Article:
The proposal is for a contemporary dwelling which is highly sustainable and sympathetic to the site. The dwelling has been designed and orientated to be energy efficient; taking advantage of solar gain with large areas of glazing. The design of the dwelling has taken into account the principles of Passivhaus design. The Passivhaus Standards strengths lie in the simplicity of its approach; build a house that has an excellent thermal performance and exceptional airtightness with mechanical ventilation, including its orientation on site. The orientation uses an east west axis. This provides morning sun to the bedrooms and upper floor complete with an east terrace. The living spaces will benefit from both east morning light and west evening light complete with a west facing terrace.
The appearance of the dwelling is split between the different levels. The first floor has a traditional form and utilises a timber cladding, with the linear living space gives a suggestion of the how the building is more contemporary. The ground floor of the dwelling, which is effectively hidden from Horncastle Road, is finished in grey chalk to reflect materials below ground as identified by the Lincolnshire strategic stone study. The site’s new access will sweep up to the building’s new entrance, which will comprise of a large glazed area to connect the double height lobby with the main living space and rear garden. The use of timber materials for the first floor helps the building to sit back against the mature trees and the stone on the ground floor gives the impression of an older building which has been altered and extended with more contemporary elements.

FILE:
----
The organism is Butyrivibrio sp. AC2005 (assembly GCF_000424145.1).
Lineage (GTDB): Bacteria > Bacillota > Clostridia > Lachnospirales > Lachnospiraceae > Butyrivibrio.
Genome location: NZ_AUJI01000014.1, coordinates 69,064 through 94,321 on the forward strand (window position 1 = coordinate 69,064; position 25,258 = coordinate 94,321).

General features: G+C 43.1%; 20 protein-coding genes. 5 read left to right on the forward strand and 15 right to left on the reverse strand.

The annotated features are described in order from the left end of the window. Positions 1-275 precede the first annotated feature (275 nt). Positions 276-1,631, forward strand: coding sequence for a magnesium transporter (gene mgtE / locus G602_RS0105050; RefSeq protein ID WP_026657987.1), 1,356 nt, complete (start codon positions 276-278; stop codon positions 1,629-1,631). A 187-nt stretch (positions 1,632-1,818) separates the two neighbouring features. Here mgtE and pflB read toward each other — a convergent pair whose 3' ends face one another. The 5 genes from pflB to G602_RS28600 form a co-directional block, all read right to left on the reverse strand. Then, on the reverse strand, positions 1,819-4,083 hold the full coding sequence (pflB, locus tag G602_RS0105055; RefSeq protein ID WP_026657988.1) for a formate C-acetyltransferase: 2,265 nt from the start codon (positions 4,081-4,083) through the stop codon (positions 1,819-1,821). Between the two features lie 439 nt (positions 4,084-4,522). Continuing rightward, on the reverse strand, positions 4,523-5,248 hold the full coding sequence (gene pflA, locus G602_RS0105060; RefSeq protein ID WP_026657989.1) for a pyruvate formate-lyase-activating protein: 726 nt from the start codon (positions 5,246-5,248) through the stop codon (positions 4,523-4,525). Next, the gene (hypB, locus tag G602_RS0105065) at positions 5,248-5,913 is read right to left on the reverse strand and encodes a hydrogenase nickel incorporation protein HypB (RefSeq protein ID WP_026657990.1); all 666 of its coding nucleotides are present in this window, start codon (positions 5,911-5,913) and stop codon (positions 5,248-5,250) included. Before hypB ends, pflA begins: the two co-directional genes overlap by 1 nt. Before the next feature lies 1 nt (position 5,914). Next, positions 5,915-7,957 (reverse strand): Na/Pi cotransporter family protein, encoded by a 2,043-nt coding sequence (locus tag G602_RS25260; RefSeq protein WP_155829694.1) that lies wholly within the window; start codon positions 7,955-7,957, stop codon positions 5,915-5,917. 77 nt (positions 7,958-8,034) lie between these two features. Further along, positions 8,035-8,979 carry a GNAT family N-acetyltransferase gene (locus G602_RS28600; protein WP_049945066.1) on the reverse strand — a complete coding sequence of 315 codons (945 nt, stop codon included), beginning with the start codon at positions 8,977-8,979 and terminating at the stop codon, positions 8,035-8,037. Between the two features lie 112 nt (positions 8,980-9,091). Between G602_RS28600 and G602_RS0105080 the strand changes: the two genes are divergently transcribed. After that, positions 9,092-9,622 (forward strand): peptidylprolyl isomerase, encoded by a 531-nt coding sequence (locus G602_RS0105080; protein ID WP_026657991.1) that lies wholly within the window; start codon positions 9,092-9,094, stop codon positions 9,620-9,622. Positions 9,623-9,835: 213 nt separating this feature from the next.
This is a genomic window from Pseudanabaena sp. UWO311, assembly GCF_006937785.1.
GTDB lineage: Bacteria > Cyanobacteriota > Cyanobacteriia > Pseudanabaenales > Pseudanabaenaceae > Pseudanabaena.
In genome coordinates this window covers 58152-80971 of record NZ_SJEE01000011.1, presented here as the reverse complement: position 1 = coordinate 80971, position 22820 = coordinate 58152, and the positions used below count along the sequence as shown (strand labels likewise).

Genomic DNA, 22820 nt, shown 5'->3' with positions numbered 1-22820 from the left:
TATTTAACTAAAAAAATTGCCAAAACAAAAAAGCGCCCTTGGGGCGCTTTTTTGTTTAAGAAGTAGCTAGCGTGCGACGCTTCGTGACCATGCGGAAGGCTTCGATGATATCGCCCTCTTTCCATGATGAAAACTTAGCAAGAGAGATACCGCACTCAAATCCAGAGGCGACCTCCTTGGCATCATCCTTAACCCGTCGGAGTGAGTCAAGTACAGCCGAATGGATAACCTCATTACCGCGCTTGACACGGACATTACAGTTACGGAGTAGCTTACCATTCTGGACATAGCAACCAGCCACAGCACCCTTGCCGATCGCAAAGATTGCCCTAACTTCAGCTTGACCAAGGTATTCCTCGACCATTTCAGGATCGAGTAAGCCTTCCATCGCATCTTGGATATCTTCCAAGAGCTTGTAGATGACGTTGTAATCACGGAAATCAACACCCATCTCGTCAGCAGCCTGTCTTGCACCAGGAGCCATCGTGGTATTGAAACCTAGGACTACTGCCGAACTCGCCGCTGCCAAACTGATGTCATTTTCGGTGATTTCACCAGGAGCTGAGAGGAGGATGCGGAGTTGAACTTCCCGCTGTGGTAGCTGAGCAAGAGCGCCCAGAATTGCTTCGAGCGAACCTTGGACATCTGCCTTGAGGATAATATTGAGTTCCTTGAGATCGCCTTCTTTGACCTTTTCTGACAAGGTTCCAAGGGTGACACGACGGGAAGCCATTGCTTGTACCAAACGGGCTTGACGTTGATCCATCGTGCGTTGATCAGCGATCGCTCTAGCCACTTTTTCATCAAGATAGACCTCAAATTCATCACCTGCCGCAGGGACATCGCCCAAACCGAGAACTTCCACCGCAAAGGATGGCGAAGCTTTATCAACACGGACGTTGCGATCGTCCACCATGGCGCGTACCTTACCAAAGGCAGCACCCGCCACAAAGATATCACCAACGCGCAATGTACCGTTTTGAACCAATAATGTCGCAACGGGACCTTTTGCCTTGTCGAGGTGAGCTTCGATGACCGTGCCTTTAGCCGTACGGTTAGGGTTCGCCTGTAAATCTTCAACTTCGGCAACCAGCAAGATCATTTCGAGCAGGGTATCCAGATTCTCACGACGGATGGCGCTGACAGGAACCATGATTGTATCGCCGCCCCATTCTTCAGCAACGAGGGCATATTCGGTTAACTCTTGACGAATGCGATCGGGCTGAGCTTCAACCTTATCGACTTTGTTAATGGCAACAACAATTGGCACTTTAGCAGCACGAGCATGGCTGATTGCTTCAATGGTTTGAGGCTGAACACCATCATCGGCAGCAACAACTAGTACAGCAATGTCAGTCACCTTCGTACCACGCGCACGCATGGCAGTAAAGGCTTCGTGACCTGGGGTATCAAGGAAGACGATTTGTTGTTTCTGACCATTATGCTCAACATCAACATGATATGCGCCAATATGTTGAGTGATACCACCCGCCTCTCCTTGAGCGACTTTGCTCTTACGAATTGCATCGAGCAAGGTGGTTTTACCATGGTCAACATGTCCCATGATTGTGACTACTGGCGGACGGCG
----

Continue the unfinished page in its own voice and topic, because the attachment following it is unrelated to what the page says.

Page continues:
The building has been positioned to the north of the site to maximise east west daylight and space for a private garden. The access drive is positioned to the south of the site. With the site entrance being set back from the road edge this will provide excellent vision in both directions along Horncastle Road.